VANCOUVER It has been nearly a decade since three levels of government signed a landmark agreement designed to transform Vancouver's notorious Downtown Eastside, but the neighbourhood remains a vortex that sucks in junkies, the mentally ill and other desperate souls from across the country.
With a year remaining in the agreement and the 2010 Olympics about to put Vancouver in the world's spotlight a Globe and Mail investigation has for the first time tallied how much public and private money has been poured into Canada's worst slum.
The result: More than $1.4-billion later, the Downtown Eastside is hardly better off.
An open-air drug market still thrives five minutes from a police station. The bathrooms of decrepit hotels still serve as shooting galleries for addicts. Prostitutes still offer their bodies from the curbside. Drug pushers still prey on the mentally diminished, multiplying the misery.
If there has been progress, it has been scant. The rash of drug overdoses that killed more than 1,000 people in the 1990s has dissipated, but the legion of addicts remains. HIV/AIDS is no longer epidemic, but residents' health remains abysmal.
Even the politicians who were behind the Vancouver Agreement concede defeat.
"I've worked in the Downtown Eastside for a long time, since before I got into politics, and I have never seen our community this bad," says Jenny Kwan, the NDP cabinet minister who led the province's involvement in the agreement, signed in 2000.
"I can say that honestly, politics aside, I have never seen such desperation on the streets. I walk down there in the early hours, I go down to the community, and I am literally stepping over bodies."
Spending on the Downtown Eastside is "mind-boggling," says former Vancouver mayor Philip Owen, another signatory to the agreement.
Mr. Owen says that until now he has had no firm idea of just how much money has gone into the Downtown Eastside.
That is because nobody has been keeping track.
The federal, provincial and municipal governments, the Vancouver Coastal Health Authority and more than 100 organizations working in the neighbourhood record their own spending, but none keeps a global tally. The Vancouver police department, meanwhile, won't release its budget for patrolling the Downtown Eastside.
"No one seems to have a handle on it," says Bernie Magnan, the Vancouver Board of Trade's chief economist. "We've tried several times to get it, but we cannot seem to nail down what actually goes in there."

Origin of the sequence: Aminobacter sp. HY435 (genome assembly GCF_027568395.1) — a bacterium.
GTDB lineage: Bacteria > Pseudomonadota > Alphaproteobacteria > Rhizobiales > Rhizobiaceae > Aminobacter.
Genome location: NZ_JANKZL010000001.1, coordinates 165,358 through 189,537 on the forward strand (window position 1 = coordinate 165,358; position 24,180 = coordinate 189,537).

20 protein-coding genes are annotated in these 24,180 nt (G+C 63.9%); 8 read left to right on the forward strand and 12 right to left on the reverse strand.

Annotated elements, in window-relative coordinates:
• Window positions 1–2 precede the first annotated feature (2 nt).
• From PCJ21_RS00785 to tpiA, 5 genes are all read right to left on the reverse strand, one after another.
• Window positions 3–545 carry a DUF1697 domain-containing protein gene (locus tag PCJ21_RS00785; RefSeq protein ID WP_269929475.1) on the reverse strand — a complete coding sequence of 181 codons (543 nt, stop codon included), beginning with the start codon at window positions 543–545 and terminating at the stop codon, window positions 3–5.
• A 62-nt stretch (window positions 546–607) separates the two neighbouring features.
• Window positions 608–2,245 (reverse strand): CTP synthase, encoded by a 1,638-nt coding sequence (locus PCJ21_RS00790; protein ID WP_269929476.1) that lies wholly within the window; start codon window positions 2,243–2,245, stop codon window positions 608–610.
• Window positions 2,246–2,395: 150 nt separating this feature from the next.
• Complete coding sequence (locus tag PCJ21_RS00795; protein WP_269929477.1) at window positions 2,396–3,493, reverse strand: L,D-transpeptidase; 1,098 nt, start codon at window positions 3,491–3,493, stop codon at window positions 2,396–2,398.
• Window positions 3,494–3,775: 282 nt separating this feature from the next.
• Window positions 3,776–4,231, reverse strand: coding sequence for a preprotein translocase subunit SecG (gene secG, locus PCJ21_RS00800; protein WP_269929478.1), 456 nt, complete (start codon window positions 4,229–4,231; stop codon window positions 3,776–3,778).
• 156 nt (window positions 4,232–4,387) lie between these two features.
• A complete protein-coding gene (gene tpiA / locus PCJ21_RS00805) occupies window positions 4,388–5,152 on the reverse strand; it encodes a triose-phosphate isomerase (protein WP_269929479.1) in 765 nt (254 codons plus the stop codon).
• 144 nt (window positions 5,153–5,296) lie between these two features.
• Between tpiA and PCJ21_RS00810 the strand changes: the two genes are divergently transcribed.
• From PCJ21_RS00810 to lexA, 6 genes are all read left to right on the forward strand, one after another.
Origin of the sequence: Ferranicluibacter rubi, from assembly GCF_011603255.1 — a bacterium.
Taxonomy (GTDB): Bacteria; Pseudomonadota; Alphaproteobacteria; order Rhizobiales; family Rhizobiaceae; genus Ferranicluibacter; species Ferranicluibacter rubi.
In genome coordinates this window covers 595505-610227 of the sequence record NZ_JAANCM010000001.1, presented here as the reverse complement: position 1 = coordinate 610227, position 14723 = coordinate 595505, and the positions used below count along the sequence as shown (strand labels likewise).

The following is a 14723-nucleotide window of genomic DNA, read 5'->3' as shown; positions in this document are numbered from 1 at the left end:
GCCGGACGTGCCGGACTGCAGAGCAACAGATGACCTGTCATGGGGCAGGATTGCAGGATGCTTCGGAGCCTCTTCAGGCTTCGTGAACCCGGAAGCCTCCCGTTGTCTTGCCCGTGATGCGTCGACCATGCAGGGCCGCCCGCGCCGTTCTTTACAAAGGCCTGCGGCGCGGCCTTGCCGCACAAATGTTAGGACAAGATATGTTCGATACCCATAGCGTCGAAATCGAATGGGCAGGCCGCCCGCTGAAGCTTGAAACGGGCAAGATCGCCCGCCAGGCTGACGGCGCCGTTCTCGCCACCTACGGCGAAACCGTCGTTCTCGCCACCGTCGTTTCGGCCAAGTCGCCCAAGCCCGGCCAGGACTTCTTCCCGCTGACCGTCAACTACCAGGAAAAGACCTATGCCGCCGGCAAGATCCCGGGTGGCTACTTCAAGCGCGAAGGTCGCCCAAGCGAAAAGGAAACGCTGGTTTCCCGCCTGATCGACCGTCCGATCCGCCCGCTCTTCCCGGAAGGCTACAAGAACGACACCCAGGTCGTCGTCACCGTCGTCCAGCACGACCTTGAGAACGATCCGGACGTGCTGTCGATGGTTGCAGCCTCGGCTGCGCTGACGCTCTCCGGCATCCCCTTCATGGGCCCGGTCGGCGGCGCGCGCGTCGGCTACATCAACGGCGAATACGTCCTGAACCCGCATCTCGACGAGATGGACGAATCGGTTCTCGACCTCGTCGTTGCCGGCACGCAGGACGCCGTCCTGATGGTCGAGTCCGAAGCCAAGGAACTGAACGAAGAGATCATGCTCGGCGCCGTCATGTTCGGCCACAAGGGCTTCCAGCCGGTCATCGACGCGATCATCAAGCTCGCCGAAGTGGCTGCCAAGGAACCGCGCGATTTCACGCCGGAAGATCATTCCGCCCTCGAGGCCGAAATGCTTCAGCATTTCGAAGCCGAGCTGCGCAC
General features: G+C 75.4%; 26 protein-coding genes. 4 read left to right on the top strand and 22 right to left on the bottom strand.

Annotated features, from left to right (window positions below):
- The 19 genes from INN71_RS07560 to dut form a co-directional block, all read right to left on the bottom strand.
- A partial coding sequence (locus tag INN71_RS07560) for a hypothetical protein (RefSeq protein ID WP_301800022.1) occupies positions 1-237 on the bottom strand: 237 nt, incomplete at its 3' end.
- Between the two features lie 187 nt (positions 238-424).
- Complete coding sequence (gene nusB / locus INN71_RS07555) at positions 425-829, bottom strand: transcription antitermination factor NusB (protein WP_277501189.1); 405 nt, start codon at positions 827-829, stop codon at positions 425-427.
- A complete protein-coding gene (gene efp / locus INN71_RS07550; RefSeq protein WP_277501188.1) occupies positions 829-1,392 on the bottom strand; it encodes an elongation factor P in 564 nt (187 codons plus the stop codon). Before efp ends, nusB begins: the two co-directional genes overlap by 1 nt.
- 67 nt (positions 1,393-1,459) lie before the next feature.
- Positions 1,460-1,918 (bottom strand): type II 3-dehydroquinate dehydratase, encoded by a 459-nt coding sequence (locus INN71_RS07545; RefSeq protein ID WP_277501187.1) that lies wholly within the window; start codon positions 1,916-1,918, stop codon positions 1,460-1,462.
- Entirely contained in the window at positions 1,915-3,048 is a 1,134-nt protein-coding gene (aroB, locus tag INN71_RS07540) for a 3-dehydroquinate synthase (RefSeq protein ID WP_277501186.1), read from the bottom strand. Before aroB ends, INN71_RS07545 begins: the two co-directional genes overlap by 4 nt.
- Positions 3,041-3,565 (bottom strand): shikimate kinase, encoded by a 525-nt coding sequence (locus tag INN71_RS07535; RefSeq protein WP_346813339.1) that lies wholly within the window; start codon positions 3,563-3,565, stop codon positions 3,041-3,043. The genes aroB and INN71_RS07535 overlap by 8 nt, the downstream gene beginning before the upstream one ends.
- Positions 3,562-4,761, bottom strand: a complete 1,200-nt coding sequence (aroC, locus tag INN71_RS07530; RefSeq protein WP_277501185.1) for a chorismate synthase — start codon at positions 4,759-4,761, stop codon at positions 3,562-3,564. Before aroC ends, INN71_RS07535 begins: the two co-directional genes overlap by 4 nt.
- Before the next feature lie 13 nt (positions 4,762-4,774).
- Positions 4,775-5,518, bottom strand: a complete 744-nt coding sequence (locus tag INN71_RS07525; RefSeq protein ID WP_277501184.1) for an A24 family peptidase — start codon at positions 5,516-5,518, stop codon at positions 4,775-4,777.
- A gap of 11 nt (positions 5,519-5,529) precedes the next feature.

By conducting interviews, reviewing public documents and asking groups to summarize their spending, The Globe reached a conservative estimate for health, social services, housing, law enforcement and other public services.
The grand total: At least $1,468,154,865 since the Vancouver Agreement was signed, with roughly $717.5-million spent on health and social services, $348.6-million on housing, $154.5-million on safety and justice, $230-million on economic development and $16.8-million on services that bridged those classifications.
Reaching the total was more art than science. Wherever possible, The Globe used actual spending figures, but in some cases relied on promises of spending or estimates where precise figures weren't available. The calculations include some projects and services outside the Downtown Eastside because the boundaries of the neighbourhood are fluid and some of the projects aimed at the neighbourhood's residents are located outside it.
The flood of spending has been concentrated mostly in a few squalid blocks home to about 6,000 men and women; a huge chunk has gone to about 2,100 people in crisis, health authorities say.
So why has $1.4-billion made so little difference to this relatively small population? Where did the money go?
One room for the homeless: $326,484
To help solve the puzzle of how so much money has been spent on housing in the Downtown Eastside, consider the case of the Pennsylvania Hotel.
The historic five-storey structure, built in 1906 and designed by renowned local architect William Tuff Whiteway, is located on the edge of the most desolate stretch of Hastings Street, the main drag. By 2000, the once-stylish, turret-topped building was a flophouse, its 165-seat pub a drug den.
The city, provincial and federal governments worked together to restore the heritage landmark, replacing the pub with a restaurant and reconfiguring the living space into 44 units for the homeless. The antiquated structure had to be brought up to current seismic and building codes.
The province contributed $4.6-million from its housing budget and agreed to pay $341,710 annually for health workers and counsellors who work there. Ottawa contributed $4-million. The regional and city government paid an additional $2.15-million.
Developer Concord Pacific contributed $3.6-million in exchange for transfer of density to another property.
In total, it cost $14.4-million to reopen the hotel recently. That works out to $326,484 per suite, for about 250 square feet of living space, including a bathroom and kitchenette.